Criminal defendants will typically try to obtain any evidence that they can offer in their defense prior to proceeding to trial. Despite their best efforts, however, they may not be able to unearth all evidence in their favor until after their conviction. Fortunately, the law permits people convicted of criminal offenses to seek postconviction relief if they discover new evidence after the completion of their trial. Recently, a Florida court discussed postconviction claims based on new evidence in a case in which the defendant was convicted of battery. If you are charged with battery or another violent offense, it is smart to meet with a Tampa violent crime defense lawyer to discuss your potential defenses.
It is reported that in 2007, the defendant was convicted of battery, which was a misdemeanor, and aggravated battery causing significant bodily harm using a weapon, which was a felony. As he was a prison releasee reoffender, he was sentenced to thirty years in prison for the felony offense. In 2022, he filed a motion for postconviction relief based on newly discovered evidence. The court summarily denied his motion, after which he appealed.
Postconviction Relief Due to Newly Discovered Evidence
On appeal, the court found that the court erred in denying the defendant’s motion without considering the defendant’s evidence. As such, it reversed the underlying ruling and remanded the matter to the lower court for an evidentiary hearing. The court explained that it reviewed summary denials of claims for postconviction relief de novo.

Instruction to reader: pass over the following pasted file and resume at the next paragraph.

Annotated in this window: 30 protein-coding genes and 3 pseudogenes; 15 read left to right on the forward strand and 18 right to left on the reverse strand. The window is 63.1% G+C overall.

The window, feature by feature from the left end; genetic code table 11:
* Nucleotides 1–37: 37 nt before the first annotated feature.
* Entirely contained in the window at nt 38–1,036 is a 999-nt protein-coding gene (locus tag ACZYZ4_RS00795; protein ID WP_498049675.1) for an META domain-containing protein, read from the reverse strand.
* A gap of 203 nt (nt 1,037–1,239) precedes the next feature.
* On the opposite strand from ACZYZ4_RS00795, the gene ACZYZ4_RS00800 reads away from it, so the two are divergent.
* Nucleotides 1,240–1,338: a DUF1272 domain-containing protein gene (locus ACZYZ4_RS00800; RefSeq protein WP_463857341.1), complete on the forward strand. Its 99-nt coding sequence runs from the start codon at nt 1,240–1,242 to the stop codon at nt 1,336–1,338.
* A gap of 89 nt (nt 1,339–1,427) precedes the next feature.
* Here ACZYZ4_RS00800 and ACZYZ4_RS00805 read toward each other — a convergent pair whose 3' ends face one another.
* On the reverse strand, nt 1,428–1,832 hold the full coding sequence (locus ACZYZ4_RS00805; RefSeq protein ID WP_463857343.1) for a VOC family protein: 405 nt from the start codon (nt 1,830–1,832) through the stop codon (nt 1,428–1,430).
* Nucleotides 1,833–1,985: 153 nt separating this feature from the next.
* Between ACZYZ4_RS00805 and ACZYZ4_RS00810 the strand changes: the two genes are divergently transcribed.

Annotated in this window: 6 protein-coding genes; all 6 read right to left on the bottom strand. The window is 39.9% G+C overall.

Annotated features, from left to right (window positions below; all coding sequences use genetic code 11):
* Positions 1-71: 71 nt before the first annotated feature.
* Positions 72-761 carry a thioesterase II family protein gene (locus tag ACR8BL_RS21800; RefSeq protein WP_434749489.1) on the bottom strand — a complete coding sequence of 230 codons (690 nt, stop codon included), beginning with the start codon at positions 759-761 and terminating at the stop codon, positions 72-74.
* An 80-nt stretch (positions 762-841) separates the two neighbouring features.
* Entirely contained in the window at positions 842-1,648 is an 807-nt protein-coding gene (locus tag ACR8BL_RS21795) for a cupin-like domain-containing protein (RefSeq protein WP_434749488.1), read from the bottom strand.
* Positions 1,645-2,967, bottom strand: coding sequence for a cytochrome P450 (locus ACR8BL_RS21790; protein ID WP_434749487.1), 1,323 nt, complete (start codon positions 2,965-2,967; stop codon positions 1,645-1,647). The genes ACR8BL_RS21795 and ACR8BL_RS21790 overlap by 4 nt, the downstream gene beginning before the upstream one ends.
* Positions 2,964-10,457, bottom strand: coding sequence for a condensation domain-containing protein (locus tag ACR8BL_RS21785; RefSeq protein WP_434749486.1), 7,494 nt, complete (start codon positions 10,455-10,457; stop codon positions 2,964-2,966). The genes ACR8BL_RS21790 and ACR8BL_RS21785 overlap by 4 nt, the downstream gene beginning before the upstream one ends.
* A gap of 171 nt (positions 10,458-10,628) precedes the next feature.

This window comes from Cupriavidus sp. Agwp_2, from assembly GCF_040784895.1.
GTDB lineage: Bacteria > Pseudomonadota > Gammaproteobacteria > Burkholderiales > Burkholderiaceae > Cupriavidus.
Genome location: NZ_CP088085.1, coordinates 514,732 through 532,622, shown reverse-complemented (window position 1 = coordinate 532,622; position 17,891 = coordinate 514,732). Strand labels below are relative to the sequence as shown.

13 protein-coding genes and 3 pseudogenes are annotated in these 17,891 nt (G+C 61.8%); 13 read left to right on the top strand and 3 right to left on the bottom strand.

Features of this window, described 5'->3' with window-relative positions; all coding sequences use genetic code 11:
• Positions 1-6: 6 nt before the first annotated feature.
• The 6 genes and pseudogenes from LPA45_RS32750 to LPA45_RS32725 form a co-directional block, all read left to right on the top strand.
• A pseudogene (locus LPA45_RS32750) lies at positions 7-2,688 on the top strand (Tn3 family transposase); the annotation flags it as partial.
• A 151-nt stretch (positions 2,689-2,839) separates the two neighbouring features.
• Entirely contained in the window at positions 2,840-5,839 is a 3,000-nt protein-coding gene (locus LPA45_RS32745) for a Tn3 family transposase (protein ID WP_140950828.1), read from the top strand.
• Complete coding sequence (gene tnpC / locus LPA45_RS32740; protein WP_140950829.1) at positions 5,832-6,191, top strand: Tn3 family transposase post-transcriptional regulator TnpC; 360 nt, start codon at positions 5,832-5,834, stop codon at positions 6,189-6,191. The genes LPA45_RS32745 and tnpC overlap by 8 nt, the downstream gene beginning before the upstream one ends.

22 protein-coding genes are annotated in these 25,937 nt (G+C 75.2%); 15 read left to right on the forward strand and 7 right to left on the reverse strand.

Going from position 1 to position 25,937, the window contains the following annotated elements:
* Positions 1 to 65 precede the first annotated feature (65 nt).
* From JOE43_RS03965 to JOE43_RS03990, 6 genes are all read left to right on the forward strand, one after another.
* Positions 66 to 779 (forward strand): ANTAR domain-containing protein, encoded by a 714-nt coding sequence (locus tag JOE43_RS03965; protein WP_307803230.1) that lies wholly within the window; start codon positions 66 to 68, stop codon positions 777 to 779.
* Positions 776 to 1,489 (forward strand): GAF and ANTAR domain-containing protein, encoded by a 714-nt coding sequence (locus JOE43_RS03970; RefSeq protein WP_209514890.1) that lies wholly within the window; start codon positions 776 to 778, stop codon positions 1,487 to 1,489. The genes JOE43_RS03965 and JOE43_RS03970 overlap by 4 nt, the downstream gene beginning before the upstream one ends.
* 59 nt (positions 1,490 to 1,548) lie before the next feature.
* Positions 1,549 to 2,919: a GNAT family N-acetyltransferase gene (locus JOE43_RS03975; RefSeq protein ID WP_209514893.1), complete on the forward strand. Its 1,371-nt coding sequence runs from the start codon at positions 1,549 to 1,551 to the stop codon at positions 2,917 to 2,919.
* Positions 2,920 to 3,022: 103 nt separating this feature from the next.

To prevail on a claim for postconviction relief based on newly discovered evidence, a defendant must show both that neither they nor their attorney knew of the evidence at the time of trial or could have discovered it by exercising due diligence and that the evidence is of a character that would likely produce an acquittal on retrial. Newly found evidence will meet the second prong of the test if it weakens the State’s case against the defendant so as to create a reasonable doubt as to his guilt.
In the subject case, the defendant submitted a sworn affidavit from a witness that supported the defense he asserted at trial. While there were questions regarding the credibility of the affidavit, the lower court improperly weighed the evidentiary conflicts between the affidavit and the testimony offered at trial without the benefit of an evidentiary hearing, however. Thus, the court reversed the order denying the defendant’s claim.
Talk to an Experienced Tampa Criminal Defense Attorney
People convicted of violent crimes may be sentenced to years in prison, but in many cases, there are defenses a person accused of a violent offense can assert to avoid a conviction. If you are accused of committing a crime of violence, it is prudent to talk to an attorney regarding your rights as soon as possible. The experienced Tampa lawyers of Hanlon Law are well-versed in what it takes to obtain good results in criminal matters, and if you hire us, we will work tirelessly on your behalf. You can contact Hanlon Law via the form online or at 813-228-7095 to set up a conference.